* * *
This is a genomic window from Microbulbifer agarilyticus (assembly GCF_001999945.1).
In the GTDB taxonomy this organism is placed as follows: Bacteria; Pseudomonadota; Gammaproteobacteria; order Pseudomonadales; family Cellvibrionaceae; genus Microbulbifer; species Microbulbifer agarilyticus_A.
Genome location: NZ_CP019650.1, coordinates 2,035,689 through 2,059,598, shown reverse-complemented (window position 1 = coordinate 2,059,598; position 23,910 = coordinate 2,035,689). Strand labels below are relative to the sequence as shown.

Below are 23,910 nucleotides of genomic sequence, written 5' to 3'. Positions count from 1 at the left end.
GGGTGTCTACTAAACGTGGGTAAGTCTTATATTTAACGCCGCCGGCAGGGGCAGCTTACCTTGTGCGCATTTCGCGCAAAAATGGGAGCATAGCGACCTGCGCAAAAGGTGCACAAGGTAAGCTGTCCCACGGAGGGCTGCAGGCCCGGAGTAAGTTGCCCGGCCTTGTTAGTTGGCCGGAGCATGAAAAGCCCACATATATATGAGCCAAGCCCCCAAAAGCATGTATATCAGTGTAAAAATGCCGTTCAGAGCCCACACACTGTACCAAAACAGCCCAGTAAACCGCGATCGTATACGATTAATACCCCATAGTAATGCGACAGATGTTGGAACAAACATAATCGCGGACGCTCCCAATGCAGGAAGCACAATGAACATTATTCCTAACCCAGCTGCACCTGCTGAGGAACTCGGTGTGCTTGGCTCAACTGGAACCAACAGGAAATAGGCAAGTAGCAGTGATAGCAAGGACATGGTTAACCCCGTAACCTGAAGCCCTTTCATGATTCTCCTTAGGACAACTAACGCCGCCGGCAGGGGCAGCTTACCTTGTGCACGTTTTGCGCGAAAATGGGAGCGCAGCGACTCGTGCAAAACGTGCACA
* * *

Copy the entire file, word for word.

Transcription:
This is a genomic window from Microbulbifer agarilyticus (assembly GCF_001999945.1).
In the GTDB taxonomy this organism is placed as follows: Bacteria; Pseudomonadota; Gammaproteobacteria; order Pseudomonadales; family Cellvibrionaceae; genus Microbulbifer; species Microbulbifer agarilyticus_A.
Genome location: NZ_CP019650.1, coordinates 2,035,689 through 2,059,598, shown reverse-complemented (window position 1 = coordinate 2,059,598; position 23,910 = coordinate 2,035,689). Strand labels below are relative to the sequence as shown.

Below are 23,910 nucleotides of genomic sequence, written 5' to 3'. Positions count from 1 at the left end.
GGGTGTCTACTAAACGTGGGTAAGTCTTATATTTAACGCCGCCGGCAGGGGCAGCTTACCTTGTGCGCATTTCGCGCAAAAATGGGAGCATAGCGACCTGCGCAAAAGGTGCACAAGGTAAGCTGTCCCACGGAGGGCTGCAGGCCCGGAGTAAGTTGCCCGGCCTTGTTAGTTGGCCGGAGCATGAAAAGCCCACATATATATGAGCCAAGCCCCCAAAAGCATGTATATCAGTGTAAAAATGCCGTTCAGAGCCCACACACTGTACCAAAACAGCCCAGTAAACCGCGATCGTATACGATTAATACCCCATAGTAATGCGACAGATGTTGGAACAAACATAATCGCGGACGCTCCCAATGCAGGAAGCACAATGAACATTATTCCTAACCCAGCTGCACCTGCTGAGGAACTCGGTGTGCTTGGCTCAACTGGAACCAACAGGAAATAGGCAAGTAGCAGTGATAGCAAGGACATGGTTAACCCCGTAACCTGAAGCCCTTTCATGATTCTCCTTAGGACAACTAACGCCGCCGGCAGGGGCAGCTTACCTTGTGCACGTTTTGCGCGAAAATGGGAGCGCAGCGACTCGTGCAAAACGTGCACA